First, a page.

Retrial of Actor and Prominent Scientologist Danny Masterson Begins

The ”That 70s Show” star is back in court, four months after a mistrial was declared surrounding sexual assault accusations made by now-former members of the church

The selection of a new jury is underway in downtown Los Angeles in Danny Masterson’s upcoming retrial on charges that he forcibly raped three women — fellow Scientologists who say they were attacked in the early 2000s and one accuser who was in a long-term relationship with the actor.

Masterson again found himself at the defense table Monday alongside his attorneys Philip Cohen and Shawn Holley as Judge Charlaine Olmedo explained that she will pick eight alternate jurors for the new trial. Proceedings come four months after the first trial ended with a hung jury — which was leaning toward acquittal — and nearly three years after the actor’s arrest in June 2020.

Masterson is accused of raping a then a 23-year-old woman in 2001, along with two other women, then 23 and 28, in 2003. All of the alleged incidents occurred at his home in the Hollywood Hills, the accusers told the LAPD. Masterson denies all of the charges.

The women have also filed a civil suit against the Church of Scientology saying that they were harassed and intimidated after coming forward about the alleged abuse.

Testimony in Masterson’s first trial included details of how the actor met his accusers in Scientology circles and how the church demanded the women stay silent after they reported being attacked by him to church leaders, who are known to tell members to distrust law enforcement — a claim that the church denies.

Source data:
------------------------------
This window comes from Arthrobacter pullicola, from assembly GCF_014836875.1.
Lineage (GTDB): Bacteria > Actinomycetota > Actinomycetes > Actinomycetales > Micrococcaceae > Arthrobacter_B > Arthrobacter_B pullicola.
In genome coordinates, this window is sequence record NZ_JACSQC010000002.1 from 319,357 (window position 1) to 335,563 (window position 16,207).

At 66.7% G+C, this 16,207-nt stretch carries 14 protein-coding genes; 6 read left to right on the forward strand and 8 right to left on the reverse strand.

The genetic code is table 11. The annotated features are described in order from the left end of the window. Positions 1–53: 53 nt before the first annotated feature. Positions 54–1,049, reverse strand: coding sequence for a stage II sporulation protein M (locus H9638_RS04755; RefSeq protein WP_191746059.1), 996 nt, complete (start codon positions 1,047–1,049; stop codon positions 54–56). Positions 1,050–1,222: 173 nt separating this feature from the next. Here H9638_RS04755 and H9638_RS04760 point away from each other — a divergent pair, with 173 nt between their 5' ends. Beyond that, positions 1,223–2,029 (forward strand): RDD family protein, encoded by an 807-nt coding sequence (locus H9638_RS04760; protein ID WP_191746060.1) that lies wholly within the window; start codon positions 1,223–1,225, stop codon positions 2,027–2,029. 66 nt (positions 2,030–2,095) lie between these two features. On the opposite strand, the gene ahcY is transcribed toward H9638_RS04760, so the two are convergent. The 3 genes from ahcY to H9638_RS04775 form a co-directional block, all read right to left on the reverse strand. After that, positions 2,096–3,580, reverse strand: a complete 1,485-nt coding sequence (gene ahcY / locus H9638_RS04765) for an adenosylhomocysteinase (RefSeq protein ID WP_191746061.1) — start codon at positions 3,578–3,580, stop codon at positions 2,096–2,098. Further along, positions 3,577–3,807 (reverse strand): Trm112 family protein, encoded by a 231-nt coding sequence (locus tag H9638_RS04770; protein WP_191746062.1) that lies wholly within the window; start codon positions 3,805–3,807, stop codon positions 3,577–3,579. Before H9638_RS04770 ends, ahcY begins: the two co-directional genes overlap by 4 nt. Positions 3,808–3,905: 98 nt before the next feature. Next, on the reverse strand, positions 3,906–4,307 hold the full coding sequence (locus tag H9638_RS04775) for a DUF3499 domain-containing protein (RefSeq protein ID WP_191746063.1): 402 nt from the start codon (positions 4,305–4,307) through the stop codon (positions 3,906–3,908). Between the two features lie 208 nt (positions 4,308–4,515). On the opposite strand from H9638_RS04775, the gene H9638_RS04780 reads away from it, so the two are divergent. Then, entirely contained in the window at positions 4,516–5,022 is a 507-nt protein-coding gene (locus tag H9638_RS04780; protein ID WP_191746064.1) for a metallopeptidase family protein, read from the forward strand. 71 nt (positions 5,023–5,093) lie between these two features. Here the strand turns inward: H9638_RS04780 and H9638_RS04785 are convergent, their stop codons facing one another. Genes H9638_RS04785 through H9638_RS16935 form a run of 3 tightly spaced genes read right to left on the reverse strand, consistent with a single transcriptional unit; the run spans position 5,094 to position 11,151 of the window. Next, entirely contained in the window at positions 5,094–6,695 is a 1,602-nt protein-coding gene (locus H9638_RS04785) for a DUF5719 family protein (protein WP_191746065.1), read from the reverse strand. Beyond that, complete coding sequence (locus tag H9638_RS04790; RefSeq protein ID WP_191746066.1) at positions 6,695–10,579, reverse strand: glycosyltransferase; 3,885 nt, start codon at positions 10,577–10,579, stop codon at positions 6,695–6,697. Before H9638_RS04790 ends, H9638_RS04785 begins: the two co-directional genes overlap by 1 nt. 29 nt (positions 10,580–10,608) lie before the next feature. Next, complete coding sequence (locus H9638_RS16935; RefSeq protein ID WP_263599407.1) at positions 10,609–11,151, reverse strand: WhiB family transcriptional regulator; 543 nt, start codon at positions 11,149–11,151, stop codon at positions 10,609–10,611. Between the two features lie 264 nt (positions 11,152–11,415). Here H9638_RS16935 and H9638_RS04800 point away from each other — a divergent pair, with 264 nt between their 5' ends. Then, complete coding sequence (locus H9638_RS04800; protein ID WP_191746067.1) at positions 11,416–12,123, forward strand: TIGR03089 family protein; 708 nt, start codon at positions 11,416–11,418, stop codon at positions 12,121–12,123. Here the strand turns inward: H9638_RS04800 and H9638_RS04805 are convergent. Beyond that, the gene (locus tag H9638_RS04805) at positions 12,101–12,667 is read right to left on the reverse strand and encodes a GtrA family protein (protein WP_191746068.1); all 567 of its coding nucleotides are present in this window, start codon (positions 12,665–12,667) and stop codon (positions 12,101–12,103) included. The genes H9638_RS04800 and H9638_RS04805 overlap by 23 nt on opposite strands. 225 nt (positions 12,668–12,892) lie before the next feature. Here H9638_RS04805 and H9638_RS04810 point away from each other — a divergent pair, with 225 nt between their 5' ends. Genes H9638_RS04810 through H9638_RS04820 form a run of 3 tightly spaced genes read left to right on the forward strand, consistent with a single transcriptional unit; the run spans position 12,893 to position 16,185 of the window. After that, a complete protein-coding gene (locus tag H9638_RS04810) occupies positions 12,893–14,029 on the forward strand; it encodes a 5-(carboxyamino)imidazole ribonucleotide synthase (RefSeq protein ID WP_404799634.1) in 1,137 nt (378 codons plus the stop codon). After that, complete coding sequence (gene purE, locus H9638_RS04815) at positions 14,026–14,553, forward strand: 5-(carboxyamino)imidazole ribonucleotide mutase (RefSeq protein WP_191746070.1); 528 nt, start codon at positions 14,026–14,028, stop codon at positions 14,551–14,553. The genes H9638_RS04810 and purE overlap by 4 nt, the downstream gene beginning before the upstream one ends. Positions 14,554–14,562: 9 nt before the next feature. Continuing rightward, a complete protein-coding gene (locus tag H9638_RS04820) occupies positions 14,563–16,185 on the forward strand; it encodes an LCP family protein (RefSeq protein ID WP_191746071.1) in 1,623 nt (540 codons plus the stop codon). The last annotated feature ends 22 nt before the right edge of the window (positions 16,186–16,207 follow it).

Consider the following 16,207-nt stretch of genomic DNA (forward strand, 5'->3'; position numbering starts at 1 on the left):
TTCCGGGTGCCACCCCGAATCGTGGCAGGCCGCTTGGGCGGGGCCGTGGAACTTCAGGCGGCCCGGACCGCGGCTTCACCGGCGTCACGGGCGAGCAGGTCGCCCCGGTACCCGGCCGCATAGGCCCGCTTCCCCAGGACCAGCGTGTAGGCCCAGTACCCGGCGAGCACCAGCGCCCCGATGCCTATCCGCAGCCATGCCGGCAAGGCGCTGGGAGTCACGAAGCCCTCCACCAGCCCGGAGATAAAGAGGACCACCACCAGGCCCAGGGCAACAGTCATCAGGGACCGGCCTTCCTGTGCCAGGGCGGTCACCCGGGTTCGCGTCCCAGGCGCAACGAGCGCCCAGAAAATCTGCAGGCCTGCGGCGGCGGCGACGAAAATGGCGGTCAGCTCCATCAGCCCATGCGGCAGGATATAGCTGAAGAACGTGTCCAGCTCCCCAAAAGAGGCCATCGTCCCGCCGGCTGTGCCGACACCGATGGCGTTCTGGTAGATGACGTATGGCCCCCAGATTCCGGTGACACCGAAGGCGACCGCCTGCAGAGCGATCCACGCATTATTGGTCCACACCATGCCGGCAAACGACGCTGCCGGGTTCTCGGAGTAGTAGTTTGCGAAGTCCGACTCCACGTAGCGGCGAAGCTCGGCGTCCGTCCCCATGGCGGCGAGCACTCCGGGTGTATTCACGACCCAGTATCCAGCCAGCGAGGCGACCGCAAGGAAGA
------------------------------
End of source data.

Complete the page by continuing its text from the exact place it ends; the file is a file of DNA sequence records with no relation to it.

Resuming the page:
Cohen argued to exclude similar testimony from the accusers as well as that of a Scientology expert who will take the stand to testify on the church’s teaching that a person in an intimate relationship can not be raped, as well as its tactic of instilling fear of becoming a “suppressive person,” a label that would lead to ex-communication from the church.

Olmedo denied that, writing in a ruling: “The admission of Scientology evidence…provides an important context for the victims’ delayed reporting of the crimes, which itself bears on the evaluation of the witnesses’ credibility and the actual occurrence of the crimes,” she wrote. “Thus, Scientology practices and beliefs are relevant to determining whether a defendant committed the alleged crimes.”

In a message to LAMag, the Church of Scientology said: “The Church denies the allegations of harassment as obvious, cynical, and self-serving fictions, and the Church knows it will be vindicated.”

Opening arguments are slated to begin on April 24. Olmedo says she hopes to have a new jury in place Thursday.

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